Robotruckers: The Double Threat of AI for Low-Wage Workers

May 5, 10:30 am, Donald Bren Hall

Much attention has been paid to the risk AI poses to employment, particularly in low-wage industries. Long-haul truck driving is perceived as a prime target for such displacement, due to the fast-developing technical capabilities of autonomous vehicles (many of which lend themselves to the specific needs of truck driving), characteristics of trucking labor, and the political economy of the industry. In most of the public rhetoric about the threat of the self-driving truck, the trucker is seen as a displaced party. He is displaced both physically and economically: removed from the cab of the truck, and from his means of economic provision. The robot has replaced his imperfect, disobedient, tired, and inefficient body, rendering him redundant, irrelevant, and jobless. But the reality is more complicated. The intrusion of automation into the truck cab certainly presents a threat to the trucker, but the threat is not solely or even primarily experienced, as it is so often described, as displacement. The trucker is still in the cab, doing the work of truck driving-but he is joined there by intelligent systems that monitor his body directly. As more trucking firms integrate such technologies into their safety programs, truckers are not being displaced by intelligent systems so much as they are experiencing the emergence of intelligent systems as a compelled hybridization, a very intimate incursion into their work and bodies. This talk considers the dual, conflicting narratives of job replacement by robots and of bodily integration with robots, to assess the true range of AI’s potential effects on low-wage work.

Karen Levy is an associate professor of Information Science at Cornell University and associated faculty at Cornell Law School. Her new book, Data Driven: Truckers, Technology, and the New Workplace Surveillance, offers a behind-the-scenes look at how surveillance and automation are affecting the trucking way of life.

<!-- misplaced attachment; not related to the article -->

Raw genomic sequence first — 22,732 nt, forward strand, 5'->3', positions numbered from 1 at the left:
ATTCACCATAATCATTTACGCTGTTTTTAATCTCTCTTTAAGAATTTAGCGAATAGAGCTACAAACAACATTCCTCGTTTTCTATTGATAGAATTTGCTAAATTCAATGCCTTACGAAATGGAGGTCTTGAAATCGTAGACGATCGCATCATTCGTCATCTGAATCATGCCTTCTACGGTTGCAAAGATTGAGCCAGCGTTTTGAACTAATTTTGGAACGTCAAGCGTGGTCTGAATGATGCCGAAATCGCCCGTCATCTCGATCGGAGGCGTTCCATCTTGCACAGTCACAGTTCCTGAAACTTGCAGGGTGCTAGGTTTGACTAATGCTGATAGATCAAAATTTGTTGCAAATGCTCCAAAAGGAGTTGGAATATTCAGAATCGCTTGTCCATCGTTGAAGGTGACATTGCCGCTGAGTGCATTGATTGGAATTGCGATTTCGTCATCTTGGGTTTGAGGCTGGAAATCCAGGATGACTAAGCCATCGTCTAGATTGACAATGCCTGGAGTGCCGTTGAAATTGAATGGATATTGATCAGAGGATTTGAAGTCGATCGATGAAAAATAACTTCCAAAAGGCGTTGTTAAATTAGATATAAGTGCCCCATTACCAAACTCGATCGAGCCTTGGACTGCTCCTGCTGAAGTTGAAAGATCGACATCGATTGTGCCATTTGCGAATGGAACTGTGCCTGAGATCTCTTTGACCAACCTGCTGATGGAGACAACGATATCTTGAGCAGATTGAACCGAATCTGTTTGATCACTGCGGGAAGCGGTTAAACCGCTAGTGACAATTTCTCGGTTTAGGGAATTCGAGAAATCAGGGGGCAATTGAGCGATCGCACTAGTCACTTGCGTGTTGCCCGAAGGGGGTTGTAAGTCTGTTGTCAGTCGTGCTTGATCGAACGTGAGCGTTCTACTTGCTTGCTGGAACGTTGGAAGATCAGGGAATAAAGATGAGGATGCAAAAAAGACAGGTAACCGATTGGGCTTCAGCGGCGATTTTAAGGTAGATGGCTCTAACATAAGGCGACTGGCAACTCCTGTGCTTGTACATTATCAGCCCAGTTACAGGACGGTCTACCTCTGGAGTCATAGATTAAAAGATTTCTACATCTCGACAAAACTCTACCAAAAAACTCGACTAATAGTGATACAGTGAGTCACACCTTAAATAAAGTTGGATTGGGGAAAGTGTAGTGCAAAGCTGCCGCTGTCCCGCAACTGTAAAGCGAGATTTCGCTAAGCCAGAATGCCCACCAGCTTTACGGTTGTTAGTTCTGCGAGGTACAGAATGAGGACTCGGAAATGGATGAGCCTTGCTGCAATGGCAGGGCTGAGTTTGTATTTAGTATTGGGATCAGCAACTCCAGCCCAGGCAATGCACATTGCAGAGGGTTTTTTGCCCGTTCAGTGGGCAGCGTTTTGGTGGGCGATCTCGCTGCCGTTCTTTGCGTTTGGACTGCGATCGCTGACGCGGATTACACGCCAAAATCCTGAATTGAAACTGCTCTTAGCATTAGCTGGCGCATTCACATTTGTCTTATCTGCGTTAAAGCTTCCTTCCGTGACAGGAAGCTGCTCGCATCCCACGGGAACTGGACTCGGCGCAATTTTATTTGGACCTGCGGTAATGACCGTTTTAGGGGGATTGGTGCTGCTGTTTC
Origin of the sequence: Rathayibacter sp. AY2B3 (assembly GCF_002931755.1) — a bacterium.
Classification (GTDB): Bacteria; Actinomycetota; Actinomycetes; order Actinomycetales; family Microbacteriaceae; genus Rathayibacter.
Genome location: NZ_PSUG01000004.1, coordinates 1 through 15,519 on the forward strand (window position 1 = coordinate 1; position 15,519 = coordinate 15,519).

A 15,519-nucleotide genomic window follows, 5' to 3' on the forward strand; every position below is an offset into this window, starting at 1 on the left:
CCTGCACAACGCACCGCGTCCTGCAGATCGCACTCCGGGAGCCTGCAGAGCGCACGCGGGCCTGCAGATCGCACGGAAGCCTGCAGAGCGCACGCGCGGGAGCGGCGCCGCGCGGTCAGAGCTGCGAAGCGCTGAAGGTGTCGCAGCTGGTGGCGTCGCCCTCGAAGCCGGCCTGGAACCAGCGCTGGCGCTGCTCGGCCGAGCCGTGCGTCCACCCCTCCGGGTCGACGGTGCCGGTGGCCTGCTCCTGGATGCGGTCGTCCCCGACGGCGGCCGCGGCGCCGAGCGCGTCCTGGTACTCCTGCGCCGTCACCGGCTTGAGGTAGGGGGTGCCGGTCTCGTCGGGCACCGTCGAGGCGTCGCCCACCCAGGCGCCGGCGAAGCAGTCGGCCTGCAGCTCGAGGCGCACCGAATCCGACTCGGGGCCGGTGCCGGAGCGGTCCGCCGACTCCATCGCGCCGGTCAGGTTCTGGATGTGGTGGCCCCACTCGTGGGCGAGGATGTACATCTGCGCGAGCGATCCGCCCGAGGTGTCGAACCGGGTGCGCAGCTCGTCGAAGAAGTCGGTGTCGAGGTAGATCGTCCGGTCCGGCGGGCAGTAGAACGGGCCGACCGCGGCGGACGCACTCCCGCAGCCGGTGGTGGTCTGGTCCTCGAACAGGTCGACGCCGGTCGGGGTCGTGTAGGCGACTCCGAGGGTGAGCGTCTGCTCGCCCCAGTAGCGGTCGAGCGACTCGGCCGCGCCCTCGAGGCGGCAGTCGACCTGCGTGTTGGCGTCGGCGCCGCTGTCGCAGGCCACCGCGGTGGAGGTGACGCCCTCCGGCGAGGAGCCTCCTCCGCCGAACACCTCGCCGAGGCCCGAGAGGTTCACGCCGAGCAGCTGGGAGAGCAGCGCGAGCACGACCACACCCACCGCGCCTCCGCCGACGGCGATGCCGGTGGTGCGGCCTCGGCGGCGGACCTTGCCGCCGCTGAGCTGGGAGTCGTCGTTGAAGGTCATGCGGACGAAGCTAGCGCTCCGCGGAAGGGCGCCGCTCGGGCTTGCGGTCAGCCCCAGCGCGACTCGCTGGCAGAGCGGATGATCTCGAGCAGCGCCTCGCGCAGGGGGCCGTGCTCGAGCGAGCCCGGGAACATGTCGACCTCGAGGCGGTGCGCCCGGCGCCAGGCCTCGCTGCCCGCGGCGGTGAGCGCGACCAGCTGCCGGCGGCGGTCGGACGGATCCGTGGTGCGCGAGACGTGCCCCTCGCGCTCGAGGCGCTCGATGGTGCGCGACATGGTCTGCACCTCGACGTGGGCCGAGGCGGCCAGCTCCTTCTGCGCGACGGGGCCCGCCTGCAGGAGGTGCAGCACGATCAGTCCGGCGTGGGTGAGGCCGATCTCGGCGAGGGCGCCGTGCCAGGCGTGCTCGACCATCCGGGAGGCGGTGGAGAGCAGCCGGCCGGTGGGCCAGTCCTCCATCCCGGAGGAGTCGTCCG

Design as Democratic Inquiry: A Conversation with Carl DiSalvo

May 19, 2022, 1pm PDT
Webinar URL:

In his recent book, Design as Democratic Inquiry: Putting Experimental Civics into Practice, Carl DiSalvo presents an argument for “doing design otherwise”. Arguing that democracy requires constant renewal and care, he shows how designers can supply novel contributions to local democracy by drawing together theory and practice, making and reflection. The relentless pursuit of innovation, uncritical embrace of the new and novel, and treatment of all things as design problems, he suggests, can lead to cultural imperialism. As a counterpoint, he recounts a series of projects that exemplify engaged design in practice. These experiments in practice-based research are grounded in collaborations with communities and institutions.

Carl DiSalvo
Georgia Institute of Technology
Leah Horgan
Northeastern University
Lilly Irani
UC San Diego

Carl DiSalvo is a designer, writer, researcher, and educator. He is an Associate Professor at the Georgia Institute of Technology, with appointments in the School of Interactive Computing and the School of Literature, Media, and Communication, and direct the Experimental Civics Studio. He earned a Ph.D. in Design from Carnegie Mellon University (2006). From 2006 – 2007 he was a post-doctoral fellow at Carnegie Mellon University with joint appointments in the Studio for Creative Inquiry and the Center for the Arts in Society.

He publishes regularly in design, science and technology studies, and human-computer interaction journals and conference proceedings. His first book, Adversarial Design, is part of the Design Thinking, Design Theory series at MIT Press; his second, Design as Democratic Inquiry: Putting Experimental Civics Into Action, was published this year by MIT Press. He is also a co-editor of the MIT Press journal Design Issues. His experimental design work has been exhibited and supported by the ZKM (Center for Art & Media, Karlsruhe), Grey Area Foundation for the Arts (San Francisco), Times Square Arts Alliance, Science Gallery Dublin, and the Walker Arts Center (Minneapolis).

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